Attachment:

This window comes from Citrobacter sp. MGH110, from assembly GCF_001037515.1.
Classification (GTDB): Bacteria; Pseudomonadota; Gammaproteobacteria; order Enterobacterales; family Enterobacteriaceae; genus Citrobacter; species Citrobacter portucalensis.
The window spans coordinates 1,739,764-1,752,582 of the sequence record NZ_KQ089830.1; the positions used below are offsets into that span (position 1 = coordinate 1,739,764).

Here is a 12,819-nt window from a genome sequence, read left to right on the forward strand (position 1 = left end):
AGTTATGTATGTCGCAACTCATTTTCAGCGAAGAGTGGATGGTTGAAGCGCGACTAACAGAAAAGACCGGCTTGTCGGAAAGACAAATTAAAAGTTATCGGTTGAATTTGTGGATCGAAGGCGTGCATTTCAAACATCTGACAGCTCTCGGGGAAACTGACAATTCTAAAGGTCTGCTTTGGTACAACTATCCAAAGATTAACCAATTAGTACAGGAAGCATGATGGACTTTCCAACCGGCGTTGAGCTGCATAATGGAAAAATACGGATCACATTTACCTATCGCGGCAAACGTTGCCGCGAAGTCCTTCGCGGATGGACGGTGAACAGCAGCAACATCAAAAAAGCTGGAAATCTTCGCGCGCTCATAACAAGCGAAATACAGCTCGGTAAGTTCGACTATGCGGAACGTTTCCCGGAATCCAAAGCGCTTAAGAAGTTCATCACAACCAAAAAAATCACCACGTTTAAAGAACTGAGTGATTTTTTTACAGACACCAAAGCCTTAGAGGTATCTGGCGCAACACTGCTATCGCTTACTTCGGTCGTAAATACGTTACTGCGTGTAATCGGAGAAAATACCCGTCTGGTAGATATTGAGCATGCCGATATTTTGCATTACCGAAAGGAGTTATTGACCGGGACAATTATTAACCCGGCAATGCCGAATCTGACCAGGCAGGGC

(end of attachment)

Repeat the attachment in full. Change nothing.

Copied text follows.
This window comes from Citrobacter sp. MGH110, from assembly GCF_001037515.1.
Classification (GTDB): Bacteria; Pseudomonadota; Gammaproteobacteria; order Enterobacterales; family Enterobacteriaceae; genus Citrobacter; species Citrobacter portucalensis.
The window spans coordinates 1,739,764-1,752,582 of the sequence record NZ_KQ089830.1; the positions used below are offsets into that span (position 1 = coordinate 1,739,764).

Here is a 12,819-nt window from a genome sequence, read left to right on the forward strand (position 1 = left end):
AGTTATGTATGTCGCAACTCATTTTCAGCGAAGAGTGGATGGTTGAAGCGCGACTAACAGAAAAGACCGGCTTGTCGGAAAGACAAATTAAAAGTTATCGGTTGAATTTGTGGATCGAAGGCGTGCATTTCAAACATCTGACAGCTCTCGGGGAAACTGACAATTCTAAAGGTCTGCTTTGGTACAACTATCCAAAGATTAACCAATTAGTACAGGAAGCATGATGGACTTTCCAACCGGCGTTGAGCTGCATAATGGAAAAATACGGATCACATTTACCTATCGCGGCAAACGTTGCCGCGAAGTCCTTCGCGGATGGACGGTGAACAGCAGCAACATCAAAAAAGCTGGAAATCTTCGCGCGCTCATAACAAGCGAAATACAGCTCGGTAAGTTCGACTATGCGGAACGTTTCCCGGAATCCAAAGCGCTTAAGAAGTTCATCACAACCAAAAAAATCACCACGTTTAAAGAACTGAGTGATTTTTTTACAGACACCAAAGCCTTAGAGGTATCTGGCGCAACACTGCTATCGCTTACTTCGGTCGTAAATACGTTACTGCGTGTAATCGGAGAAAATACCCGTCTGGTAGATATTGAGCATGCCGATATTTTGCATTACCGAAAGGAGTTATTGACCGGGACAATTATTAACCCGGCAATGCCGAATCTGACCAGGCAGGGC